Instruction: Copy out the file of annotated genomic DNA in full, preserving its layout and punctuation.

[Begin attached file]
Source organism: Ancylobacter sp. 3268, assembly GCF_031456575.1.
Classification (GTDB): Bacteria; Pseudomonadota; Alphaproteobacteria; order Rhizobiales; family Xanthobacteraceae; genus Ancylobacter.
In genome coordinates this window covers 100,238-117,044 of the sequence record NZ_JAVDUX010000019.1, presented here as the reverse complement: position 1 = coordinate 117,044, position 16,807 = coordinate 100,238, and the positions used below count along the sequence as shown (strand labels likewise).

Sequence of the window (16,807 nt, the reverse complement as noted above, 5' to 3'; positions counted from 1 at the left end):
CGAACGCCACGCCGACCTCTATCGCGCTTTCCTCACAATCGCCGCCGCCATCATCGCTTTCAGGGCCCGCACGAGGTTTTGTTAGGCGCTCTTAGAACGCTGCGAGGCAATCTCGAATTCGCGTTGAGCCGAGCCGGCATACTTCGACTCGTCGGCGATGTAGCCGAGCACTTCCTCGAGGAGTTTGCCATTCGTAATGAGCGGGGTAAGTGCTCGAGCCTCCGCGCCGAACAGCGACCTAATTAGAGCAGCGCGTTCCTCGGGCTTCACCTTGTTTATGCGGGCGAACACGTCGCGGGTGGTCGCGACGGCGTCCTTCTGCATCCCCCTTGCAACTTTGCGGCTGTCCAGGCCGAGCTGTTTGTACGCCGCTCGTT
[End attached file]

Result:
Source organism: Ancylobacter sp. 3268, assembly GCF_031456575.1.
Classification (GTDB): Bacteria; Pseudomonadota; Alphaproteobacteria; order Rhizobiales; family Xanthobacteraceae; genus Ancylobacter.
In genome coordinates this window covers 100,238-117,044 of the sequence record NZ_JAVDUX010000019.1, presented here as the reverse complement: position 1 = coordinate 117,044, position 16,807 = coordinate 100,238, and the positions used below count along the sequence as shown (strand labels likewise).

Sequence of the window (16,807 nt, the reverse complement as noted above, 5' to 3'; positions counted from 1 at the left end):
CGAACGCCACGCCGACCTCTATCGCGCTTTCCTCACAATCGCCGCCGCCATCATCGCTTTCAGGGCCCGCACGAGGTTTTGTTAGGCGCTCTTAGAACGCTGCGAGGCAATCTCGAATTCGCGTTGAGCCGAGCCGGCATACTTCGACTCGTCGGCGATGTAGCCGAGCACTTCCTCGAGGAGTTTGCCATTCGTAATGAGCGGGGTAAGTGCTCGAGCCTCCGCGCCGAACAGCGACCTAATTAGAGCAGCGCGTTCCTCGGGCTTCACCTTGTTTATGCGGGCGAACACGTCGCGGGTGGTCGCGACGGCGTCCTTCTGCATCCCCCTTGCAACTTTGCGGCTGTCCAGGCCGAGCTGTTTGTACGCCGCTCGTT